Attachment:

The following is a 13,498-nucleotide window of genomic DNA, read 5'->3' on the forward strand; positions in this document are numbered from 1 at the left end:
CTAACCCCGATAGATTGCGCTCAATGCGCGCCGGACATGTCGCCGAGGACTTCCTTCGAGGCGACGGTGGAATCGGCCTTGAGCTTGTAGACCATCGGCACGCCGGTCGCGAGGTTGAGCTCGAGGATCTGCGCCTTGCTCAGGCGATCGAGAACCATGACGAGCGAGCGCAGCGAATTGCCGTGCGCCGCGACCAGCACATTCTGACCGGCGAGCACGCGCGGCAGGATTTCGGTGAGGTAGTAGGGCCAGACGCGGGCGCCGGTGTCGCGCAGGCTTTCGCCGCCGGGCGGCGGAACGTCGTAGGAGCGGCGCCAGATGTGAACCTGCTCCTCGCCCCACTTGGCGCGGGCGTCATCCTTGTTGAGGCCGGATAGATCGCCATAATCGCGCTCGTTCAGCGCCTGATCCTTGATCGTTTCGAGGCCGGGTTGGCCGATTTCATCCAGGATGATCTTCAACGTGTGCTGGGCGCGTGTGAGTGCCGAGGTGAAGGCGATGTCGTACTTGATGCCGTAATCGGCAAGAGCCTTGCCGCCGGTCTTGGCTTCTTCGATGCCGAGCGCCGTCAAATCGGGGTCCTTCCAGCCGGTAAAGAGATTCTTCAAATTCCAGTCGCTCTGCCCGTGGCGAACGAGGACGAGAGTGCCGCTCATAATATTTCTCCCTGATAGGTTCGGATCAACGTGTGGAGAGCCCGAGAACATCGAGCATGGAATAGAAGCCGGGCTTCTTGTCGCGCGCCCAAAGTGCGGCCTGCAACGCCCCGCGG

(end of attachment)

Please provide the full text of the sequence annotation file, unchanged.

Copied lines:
The following is a 13,498-nucleotide window of genomic DNA, read 5'->3' on the forward strand; positions in this document are numbered from 1 at the left end:
CTAACCCCGATAGATTGCGCTCAATGCGCGCCGGACATGTCGCCGAGGACTTCCTTCGAGGCGACGGTGGAATCGGCCTTGAGCTTGTAGACCATCGGCACGCCGGTCGCGAGGTTGAGCTCGAGGATCTGCGCCTTGCTCAGGCGATCGAGAACCATGACGAGCGAGCGCAGCGAATTGCCGTGCGCCGCGACCAGCACATTCTGACCGGCGAGCACGCGCGGCAGGATTTCGGTGAGGTAGTAGGGCCAGACGCGGGCGCCGGTGTCGCGCAGGCTTTCGCCGCCGGGCGGCGGAACGTCGTAGGAGCGGCGCCAGATGTGAACCTGCTCCTCGCCCCACTTGGCGCGGGCGTCATCCTTGTTGAGGCCGGATAGATCGCCATAATCGCGCTCGTTCAGCGCCTGATCCTTGATCGTTTCGAGGCCGGGTTGGCCGATTTCATCCAGGATGATCTTCAACGTGTGCTGGGCGCGTGTGAGTGCCGAGGTGAAGGCGATGTCGTACTTGATGCCGTAATCGGCAAGAGCCTTGCCGCCGGTCTTGGCTTCTTCGATGCCGAGCGCCGTCAAATCGGGGTCCTTCCAGCCGGTAAAGAGATTCTTCAAATTCCAGTCGCTCTGCCCGTGGCGAACGAGGACGAGAGTGCCGCTCATAATATTTCTCCCTGATAGGTTCGGATCAACGTGTGGAGAGCCCGAGAACATCGAGCATGGAATAGAAGCCGGGCTTCTTGTCGCGCGCCCAAAGTGCGGCCTGCAACGCCCCGCGG